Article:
What is the Law of Demand in Economics? - Definition & Example

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  • 0:01 Law of Demand
  • 1:32 Examples
  • 3:35 Exceptions to the Rule
  • 4:35 Lesson Summary
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Lesson Transcript
Instructor: Aaron Hill

Aaron has worked in the financial industry for 14 years and has Accounting & Economics degree and masters in Business Administration. He is an accredited wealth manager.

Learn about one of the most fundamental laws in economics and how it is ingrained in your thinking and actions. Hear about some examples that reinforce this powerful law and a few rare exceptions.

Law of Demand

There is no escaping it. One of the most fundamental building blocks of economics is the law of demand. Every time you pull out your pocketbook to purchase something, the law of demand is at work. The better you understand the law of demand, the better you will understand why you pay different prices for different goods. If you want to run your own business someday, work in the marketing department, or simply want to sell your house, your success will start with your understanding of this concept.

Demand is the relationship between the quantity of a good or service consumers will purchase and the price charged for that good. The law of demand states that the quantity demanded for a good rises as the price falls, with all other things staying the same. The 'all other things staying the same' part is really important.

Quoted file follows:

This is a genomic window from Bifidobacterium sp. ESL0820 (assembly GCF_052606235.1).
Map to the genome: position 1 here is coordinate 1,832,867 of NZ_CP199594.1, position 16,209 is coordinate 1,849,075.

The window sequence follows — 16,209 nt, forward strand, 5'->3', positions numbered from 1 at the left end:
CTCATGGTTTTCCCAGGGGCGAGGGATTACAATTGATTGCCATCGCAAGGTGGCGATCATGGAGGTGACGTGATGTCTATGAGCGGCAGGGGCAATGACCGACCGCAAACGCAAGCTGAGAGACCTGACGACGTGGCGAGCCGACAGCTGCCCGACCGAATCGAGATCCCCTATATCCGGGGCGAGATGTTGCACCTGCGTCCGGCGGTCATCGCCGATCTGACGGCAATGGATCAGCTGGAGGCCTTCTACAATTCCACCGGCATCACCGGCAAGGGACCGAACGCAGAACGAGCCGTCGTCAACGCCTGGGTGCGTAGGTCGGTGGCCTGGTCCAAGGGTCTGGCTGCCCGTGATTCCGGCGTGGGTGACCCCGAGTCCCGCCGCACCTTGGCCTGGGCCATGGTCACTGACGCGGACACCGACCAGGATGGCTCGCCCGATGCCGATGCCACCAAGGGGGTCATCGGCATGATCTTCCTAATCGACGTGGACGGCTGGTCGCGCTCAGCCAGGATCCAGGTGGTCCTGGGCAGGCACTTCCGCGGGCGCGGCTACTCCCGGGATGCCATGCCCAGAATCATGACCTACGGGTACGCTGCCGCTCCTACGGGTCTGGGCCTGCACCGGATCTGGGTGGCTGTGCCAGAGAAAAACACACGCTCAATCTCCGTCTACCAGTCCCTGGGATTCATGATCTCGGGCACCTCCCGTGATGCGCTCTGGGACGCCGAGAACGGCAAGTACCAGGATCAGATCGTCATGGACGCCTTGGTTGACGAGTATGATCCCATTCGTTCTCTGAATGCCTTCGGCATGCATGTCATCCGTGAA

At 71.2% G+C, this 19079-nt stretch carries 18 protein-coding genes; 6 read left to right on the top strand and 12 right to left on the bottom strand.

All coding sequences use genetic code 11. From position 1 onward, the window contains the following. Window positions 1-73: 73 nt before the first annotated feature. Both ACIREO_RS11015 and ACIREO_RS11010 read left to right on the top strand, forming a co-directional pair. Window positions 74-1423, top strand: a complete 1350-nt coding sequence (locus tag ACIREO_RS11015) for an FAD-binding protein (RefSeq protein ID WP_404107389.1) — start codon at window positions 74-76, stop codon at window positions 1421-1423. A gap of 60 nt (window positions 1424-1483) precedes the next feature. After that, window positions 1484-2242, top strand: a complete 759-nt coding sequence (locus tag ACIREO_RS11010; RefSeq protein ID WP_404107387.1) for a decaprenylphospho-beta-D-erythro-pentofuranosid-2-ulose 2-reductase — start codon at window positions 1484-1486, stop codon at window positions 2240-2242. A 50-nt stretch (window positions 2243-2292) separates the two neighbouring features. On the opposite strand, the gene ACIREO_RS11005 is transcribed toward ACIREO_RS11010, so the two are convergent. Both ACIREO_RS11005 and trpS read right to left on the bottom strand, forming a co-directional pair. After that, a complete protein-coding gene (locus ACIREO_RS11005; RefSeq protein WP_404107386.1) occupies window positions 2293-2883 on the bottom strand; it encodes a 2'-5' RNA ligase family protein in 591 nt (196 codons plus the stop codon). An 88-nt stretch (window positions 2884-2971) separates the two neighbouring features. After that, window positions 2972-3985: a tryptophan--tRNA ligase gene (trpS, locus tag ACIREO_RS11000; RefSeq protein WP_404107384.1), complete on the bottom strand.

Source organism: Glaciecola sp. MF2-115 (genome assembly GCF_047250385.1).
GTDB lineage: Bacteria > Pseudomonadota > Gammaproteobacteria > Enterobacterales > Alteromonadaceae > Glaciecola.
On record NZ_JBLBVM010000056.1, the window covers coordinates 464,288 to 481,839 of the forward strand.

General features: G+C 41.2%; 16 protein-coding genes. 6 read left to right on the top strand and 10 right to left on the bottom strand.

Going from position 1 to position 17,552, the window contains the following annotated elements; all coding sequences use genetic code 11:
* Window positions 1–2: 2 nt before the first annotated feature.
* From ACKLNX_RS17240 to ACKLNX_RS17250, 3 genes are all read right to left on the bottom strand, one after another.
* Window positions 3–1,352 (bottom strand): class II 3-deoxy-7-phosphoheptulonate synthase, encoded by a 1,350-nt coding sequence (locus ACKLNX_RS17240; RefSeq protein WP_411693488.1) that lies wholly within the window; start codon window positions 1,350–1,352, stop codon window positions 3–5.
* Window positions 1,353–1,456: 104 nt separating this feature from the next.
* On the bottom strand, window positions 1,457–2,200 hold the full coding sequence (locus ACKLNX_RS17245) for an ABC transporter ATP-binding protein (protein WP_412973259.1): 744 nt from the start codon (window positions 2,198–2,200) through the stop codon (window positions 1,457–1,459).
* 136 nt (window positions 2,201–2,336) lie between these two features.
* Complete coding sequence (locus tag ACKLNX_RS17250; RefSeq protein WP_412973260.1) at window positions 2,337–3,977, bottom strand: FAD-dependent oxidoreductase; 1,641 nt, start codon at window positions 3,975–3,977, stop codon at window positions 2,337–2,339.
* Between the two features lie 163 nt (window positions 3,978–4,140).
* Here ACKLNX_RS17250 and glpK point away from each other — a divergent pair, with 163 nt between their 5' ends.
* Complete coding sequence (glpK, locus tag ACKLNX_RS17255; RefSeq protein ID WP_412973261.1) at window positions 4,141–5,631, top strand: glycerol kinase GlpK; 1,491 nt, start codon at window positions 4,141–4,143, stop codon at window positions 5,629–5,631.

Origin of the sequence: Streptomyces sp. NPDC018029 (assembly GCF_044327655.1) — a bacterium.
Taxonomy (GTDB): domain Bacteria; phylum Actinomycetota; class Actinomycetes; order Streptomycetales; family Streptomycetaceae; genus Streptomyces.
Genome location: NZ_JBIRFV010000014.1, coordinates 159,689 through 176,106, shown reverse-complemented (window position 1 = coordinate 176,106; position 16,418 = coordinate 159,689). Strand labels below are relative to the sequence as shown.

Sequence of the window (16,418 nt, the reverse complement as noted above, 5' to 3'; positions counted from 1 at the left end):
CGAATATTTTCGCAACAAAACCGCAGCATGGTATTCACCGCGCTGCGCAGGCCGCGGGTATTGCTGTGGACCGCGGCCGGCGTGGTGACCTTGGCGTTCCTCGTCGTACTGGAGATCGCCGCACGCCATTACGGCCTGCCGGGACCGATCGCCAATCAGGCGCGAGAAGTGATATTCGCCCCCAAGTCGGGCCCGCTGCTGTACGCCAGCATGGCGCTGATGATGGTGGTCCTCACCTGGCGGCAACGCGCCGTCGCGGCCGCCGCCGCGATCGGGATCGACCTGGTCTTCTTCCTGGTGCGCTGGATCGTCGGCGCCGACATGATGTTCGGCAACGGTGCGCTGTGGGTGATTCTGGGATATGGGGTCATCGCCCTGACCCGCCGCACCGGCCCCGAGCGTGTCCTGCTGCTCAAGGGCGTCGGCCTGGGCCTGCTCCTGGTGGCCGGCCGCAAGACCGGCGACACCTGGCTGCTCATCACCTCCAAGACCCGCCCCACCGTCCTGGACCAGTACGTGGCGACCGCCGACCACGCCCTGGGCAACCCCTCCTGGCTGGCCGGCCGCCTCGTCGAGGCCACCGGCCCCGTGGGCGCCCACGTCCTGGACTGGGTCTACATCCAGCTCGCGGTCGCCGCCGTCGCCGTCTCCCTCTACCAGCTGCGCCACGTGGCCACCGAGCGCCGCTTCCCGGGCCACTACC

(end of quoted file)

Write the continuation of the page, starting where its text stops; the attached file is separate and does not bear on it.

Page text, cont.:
There are other things that can affect demand besides price. They are prices of related goods or services, income, tastes or preferences, and expectations. For example, if you really like Apple products, you might not mind paying a higher price for the new phone that just came out. If you get a new job and your income goes up, you might not mind paying higher prices for certain goods because of your newfound wealth.


In simple language, we can say that when the price of a good rises, people buy less of that good. When the price falls, people buy more of it, with other things remaining the same. The main reason economists believe so strongly in the law of demand is that it is so believable, even to people who don't study economics. The law of demand is ingrained in our way of thinking about everyday things. Let's see if a few examples help reinforce this.

When the price of an apple goes from $0.95 to $0.75, the quantity demanded will go up. Many people who weren't willing to buy apples at $0.95 are now willing to purchase them at $0.75.

When your local Starbucks raises the prices of a coffee from $1.75 to $2.25, the quantity of coffee demanded will decrease. Less people will buy coffee because of the price increase. Some people may decide to make their own coffee at home, and others will cut back on their number of weekly trips.

Ask any grocery store expert, and they will tell you that shoppers buy more strawberries when they are in season and the price is low. This is evidence for the law of demand: only at the lower, in-season price are consumers willing to buy the higher amount available.

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